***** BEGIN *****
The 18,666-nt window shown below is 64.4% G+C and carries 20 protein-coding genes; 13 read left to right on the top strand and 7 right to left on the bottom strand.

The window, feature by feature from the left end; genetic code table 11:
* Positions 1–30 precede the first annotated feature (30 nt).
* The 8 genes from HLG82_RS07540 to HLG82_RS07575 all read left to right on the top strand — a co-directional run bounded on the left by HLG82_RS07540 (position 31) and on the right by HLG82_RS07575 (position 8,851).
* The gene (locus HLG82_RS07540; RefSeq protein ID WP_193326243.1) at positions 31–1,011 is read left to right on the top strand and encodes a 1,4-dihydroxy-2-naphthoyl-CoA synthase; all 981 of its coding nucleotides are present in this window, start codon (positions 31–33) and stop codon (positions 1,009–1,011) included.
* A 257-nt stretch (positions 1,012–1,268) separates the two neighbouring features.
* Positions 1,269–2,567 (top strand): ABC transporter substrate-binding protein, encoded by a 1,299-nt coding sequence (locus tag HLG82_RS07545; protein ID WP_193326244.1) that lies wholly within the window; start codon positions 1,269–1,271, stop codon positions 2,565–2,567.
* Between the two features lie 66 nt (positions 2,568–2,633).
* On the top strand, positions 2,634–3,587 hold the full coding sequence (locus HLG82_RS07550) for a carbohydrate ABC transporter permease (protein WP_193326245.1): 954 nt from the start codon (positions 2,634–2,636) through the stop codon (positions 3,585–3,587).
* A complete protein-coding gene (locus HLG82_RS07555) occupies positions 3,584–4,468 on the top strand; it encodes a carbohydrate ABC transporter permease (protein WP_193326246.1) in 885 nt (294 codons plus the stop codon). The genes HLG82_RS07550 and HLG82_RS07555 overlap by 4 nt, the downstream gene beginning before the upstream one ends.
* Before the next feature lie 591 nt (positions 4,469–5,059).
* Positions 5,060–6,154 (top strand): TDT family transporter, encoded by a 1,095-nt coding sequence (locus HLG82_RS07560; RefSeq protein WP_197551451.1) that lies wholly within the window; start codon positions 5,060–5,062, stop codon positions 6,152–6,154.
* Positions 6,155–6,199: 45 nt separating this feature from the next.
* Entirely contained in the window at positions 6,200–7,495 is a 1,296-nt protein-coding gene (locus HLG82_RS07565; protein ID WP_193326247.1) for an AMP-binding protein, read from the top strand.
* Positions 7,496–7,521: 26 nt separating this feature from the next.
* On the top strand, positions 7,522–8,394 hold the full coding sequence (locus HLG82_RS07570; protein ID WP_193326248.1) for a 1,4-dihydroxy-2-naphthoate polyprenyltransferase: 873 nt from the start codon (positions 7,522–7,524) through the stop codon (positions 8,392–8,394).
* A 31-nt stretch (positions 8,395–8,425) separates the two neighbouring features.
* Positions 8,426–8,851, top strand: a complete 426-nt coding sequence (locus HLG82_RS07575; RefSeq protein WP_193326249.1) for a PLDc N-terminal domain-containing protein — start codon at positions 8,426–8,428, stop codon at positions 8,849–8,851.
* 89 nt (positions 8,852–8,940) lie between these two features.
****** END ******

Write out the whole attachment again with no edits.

The 18,666-nt window shown below is 64.4% G+C and carries 20 protein-coding genes; 13 read left to right on the top strand and 7 right to left on the bottom strand.

The window, feature by feature from the left end; genetic code table 11:
* Positions 1–30 precede the first annotated feature (30 nt).
* The 8 genes from HLG82_RS07540 to HLG82_RS07575 all read left to right on the top strand — a co-directional run bounded on the left by HLG82_RS07540 (position 31) and on the right by HLG82_RS07575 (position 8,851).
* The gene (locus HLG82_RS07540; RefSeq protein ID WP_193326243.1) at positions 31–1,011 is read left to right on the top strand and encodes a 1,4-dihydroxy-2-naphthoyl-CoA synthase; all 981 of its coding nucleotides are present in this window, start codon (positions 31–33) and stop codon (positions 1,009–1,011) included.
* A 257-nt stretch (positions 1,012–1,268) separates the two neighbouring features.
* Positions 1,269–2,567 (top strand): ABC transporter substrate-binding protein, encoded by a 1,299-nt coding sequence (locus tag HLG82_RS07545; protein ID WP_193326244.1) that lies wholly within the window; start codon positions 1,269–1,271, stop codon positions 2,565–2,567.
* Between the two features lie 66 nt (positions 2,568–2,633).
* On the top strand, positions 2,634–3,587 hold the full coding sequence (locus HLG82_RS07550) for a carbohydrate ABC transporter permease (protein WP_193326245.1): 954 nt from the start codon (positions 2,634–2,636) through the stop codon (positions 3,585–3,587).
* A complete protein-coding gene (locus HLG82_RS07555) occupies positions 3,584–4,468 on the top strand; it encodes a carbohydrate ABC transporter permease (protein WP_193326246.1) in 885 nt (294 codons plus the stop codon). The genes HLG82_RS07550 and HLG82_RS07555 overlap by 4 nt, the downstream gene beginning before the upstream one ends.
* Before the next feature lie 591 nt (positions 4,469–5,059).
* Positions 5,060–6,154 (top strand): TDT family transporter, encoded by a 1,095-nt coding sequence (locus HLG82_RS07560; RefSeq protein WP_197551451.1) that lies wholly within the window; start codon positions 5,060–5,062, stop codon positions 6,152–6,154.
* Positions 6,155–6,199: 45 nt separating this feature from the next.
* Entirely contained in the window at positions 6,200–7,495 is a 1,296-nt protein-coding gene (locus HLG82_RS07565; protein ID WP_193326247.1) for an AMP-binding protein, read from the top strand.
* Positions 7,496–7,521: 26 nt separating this feature from the next.
* On the top strand, positions 7,522–8,394 hold the full coding sequence (locus HLG82_RS07570; protein ID WP_193326248.1) for a 1,4-dihydroxy-2-naphthoate polyprenyltransferase: 873 nt from the start codon (positions 7,522–7,524) through the stop codon (positions 8,392–8,394).
* A 31-nt stretch (positions 8,395–8,425) separates the two neighbouring features.
* Positions 8,426–8,851, top strand: a complete 426-nt coding sequence (locus HLG82_RS07575; RefSeq protein WP_193326249.1) for a PLDc N-terminal domain-containing protein — start codon at positions 8,426–8,428, stop codon at positions 8,849–8,851.
* 89 nt (positions 8,852–8,940) lie between these two features.